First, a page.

Tuesday, January 31, 2023

And Now For Something Completely Different

Have I ever told you about my strange side fascination with RPGs to simulate pro wrestling?

Yeah. It's been a thing.

I remember back in the 80s, there was a wrestling RPG that was advertised in PWI (Pro Wrestling Illustrated - I was as fixated on this as I was on Dragon Magazine and GI Joe comics). I was always interested in it, but never actually bought it. However, I decided to devise my own game, which I called PowerSlam, and which I tried to sell but failed spectcularly. I remember sitting in the family room at maybe fourteen years old, listening to REM's Automatic for the People on infinite loop, and writing this game. It was maybe 40 pages long, but I worked on it really, really hard for about a month.

It was pretty bad, but I worked on it like a madman.

Anyhow, I get a lot of wrestling stuff on my phone's news feed. I don't watch wrestling, but I'm always interested in throwback articles about Brett Hart, The British Bulldogs (my all-time-favorites), or the Macho Man.

I saw an article today, and it caused dominoes to start falling in my brain.

A few hours later, I had a draft for a wrestling RPG. I wanted to get the whole thing into two pages, and I think it works. It also seems to emulate wrestling matches as I remember them (not sure if they are still like this - but I have to imagine that there's not a lot new under the sun in the world of pro wrestling). 


I'll probably post it on DrivethruRPG at some point just to get some more eyeballs on it, but I'll tinker with it a bit before then. I like how it feels. I like the idea that I can put an entire promotion (with a roster of fifteen or twenty wrestlers, the titles they have, and their regular events) on a single sheet of paper. I definitely will create my WWF as of 1986 roster just to do it at some point. 

Tuesday, January 24, 2023

In Theory... Magic

Okay, the revision to the magic system is coming along VERY nicely. I think there is a nice balance between any caster having some fundamentals in place (all casters can detect magic or stun their foes), but there is also a nice differentiation lining up between the various magical types. 

See for yourself.

However, I want to point out my favorite thing, which is how I've resolved the problem with mana/spell points/tallies. I've stripped down and rebuilt the thing several times, and I'm really happy with the results. Here's a summary (in case you don't feel like perusing several pages)...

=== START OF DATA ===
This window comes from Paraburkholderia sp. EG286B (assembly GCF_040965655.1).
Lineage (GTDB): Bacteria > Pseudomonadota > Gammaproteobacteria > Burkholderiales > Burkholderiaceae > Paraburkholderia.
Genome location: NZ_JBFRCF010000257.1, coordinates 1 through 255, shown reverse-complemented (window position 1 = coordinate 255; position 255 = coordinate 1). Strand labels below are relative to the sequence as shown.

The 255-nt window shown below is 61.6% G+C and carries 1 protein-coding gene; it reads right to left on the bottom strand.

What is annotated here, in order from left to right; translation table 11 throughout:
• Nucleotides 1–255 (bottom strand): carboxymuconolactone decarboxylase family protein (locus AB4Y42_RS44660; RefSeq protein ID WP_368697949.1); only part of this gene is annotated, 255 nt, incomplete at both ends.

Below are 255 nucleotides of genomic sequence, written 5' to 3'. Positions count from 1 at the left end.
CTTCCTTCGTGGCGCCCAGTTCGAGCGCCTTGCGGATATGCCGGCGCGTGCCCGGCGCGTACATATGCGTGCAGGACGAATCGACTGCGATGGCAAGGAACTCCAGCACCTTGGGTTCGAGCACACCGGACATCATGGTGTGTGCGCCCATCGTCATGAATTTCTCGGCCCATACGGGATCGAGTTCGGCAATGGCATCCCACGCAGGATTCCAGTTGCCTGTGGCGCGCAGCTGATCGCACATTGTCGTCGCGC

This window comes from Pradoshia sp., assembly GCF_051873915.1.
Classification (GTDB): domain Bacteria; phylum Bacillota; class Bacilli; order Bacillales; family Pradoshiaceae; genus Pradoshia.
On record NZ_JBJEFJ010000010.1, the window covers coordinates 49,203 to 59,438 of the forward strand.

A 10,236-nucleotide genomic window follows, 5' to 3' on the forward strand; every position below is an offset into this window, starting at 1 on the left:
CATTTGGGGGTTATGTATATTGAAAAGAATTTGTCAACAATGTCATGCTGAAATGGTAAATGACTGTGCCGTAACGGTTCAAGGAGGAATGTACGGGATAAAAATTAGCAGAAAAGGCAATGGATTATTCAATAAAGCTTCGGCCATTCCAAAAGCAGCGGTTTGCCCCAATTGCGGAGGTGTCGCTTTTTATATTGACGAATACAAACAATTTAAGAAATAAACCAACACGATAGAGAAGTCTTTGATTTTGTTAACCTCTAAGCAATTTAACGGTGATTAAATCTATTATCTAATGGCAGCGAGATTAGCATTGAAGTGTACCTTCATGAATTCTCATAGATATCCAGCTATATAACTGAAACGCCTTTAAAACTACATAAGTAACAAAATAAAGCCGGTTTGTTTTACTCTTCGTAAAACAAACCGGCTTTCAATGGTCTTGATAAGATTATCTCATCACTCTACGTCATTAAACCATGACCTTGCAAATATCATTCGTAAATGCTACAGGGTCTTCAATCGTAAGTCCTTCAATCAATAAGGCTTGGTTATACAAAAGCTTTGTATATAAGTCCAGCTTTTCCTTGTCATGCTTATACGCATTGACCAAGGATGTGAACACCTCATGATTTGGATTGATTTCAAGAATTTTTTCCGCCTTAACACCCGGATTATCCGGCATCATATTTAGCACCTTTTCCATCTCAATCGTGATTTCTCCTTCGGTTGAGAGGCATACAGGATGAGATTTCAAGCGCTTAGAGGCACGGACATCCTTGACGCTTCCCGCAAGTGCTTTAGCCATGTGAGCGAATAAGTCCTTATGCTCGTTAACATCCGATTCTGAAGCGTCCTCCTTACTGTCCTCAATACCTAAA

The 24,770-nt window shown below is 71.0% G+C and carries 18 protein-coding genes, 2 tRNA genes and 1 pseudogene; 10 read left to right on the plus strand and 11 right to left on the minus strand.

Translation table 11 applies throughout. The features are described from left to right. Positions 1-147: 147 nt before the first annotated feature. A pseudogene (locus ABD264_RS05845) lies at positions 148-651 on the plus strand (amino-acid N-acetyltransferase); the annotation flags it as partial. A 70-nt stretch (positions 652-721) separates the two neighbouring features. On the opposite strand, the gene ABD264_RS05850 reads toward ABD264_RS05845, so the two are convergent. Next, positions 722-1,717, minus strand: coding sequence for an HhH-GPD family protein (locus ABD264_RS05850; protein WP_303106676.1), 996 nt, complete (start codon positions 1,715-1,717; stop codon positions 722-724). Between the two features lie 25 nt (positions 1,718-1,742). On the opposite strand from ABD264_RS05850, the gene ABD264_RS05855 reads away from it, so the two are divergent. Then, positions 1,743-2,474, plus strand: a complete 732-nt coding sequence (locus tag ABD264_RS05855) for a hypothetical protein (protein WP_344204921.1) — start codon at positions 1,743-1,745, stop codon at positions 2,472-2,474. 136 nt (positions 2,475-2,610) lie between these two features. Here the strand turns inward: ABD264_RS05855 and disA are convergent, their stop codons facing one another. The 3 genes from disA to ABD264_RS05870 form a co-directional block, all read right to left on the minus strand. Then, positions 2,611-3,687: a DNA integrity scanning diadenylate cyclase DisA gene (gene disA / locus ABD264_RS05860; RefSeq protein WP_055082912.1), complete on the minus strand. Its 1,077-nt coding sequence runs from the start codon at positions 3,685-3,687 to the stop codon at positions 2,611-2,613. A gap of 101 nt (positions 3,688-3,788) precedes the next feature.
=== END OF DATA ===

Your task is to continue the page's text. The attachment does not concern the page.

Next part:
You have a pool of spells each turn (1 minute) equal to your level. This is your mana.

Each time you cast a spell, you have to check your linked attribute (for example, persona for a light caster) to see if you spend a point of mana. The more powerful a spell is, the more likely it is to cost you a mana point. The DT of the check is 9 + the level of the spell. On a failed check, you spend a point from your mana pool.

The coolness comes with scaling.... let's look at healing word. This is a simple light spell that restores up to your level d6 hits. However, you get to decide how much risk/reward you are investing with every casting; if you restore 2d6 hits, you need to succeed with a DT 11 persona check or you have spent a point of mana. If you restore 5d6 hits, you now need to succeed with a DT 14 persona check. Since you're probably going to have a linked casting attribute of 6 (primary casters will always maximize that attribute, no doubt), a level 1 spell requires a DT 10 check (meaning you are successful on a 1d12 roll of 4 or better), while a level 6 spell requires a DT 15 check (meaning you are successful on a 1d12 roll of 9 or better). High-level spells are likely to use a mana point, while lower-level spells are less likely to do so. Because of the narrower range of the d12 as compared to the d20, a decision to even roll 3d6 instead of 5d6 on a healing spell increases the likelihood of keeping a mana point by over 16%. This is a genuine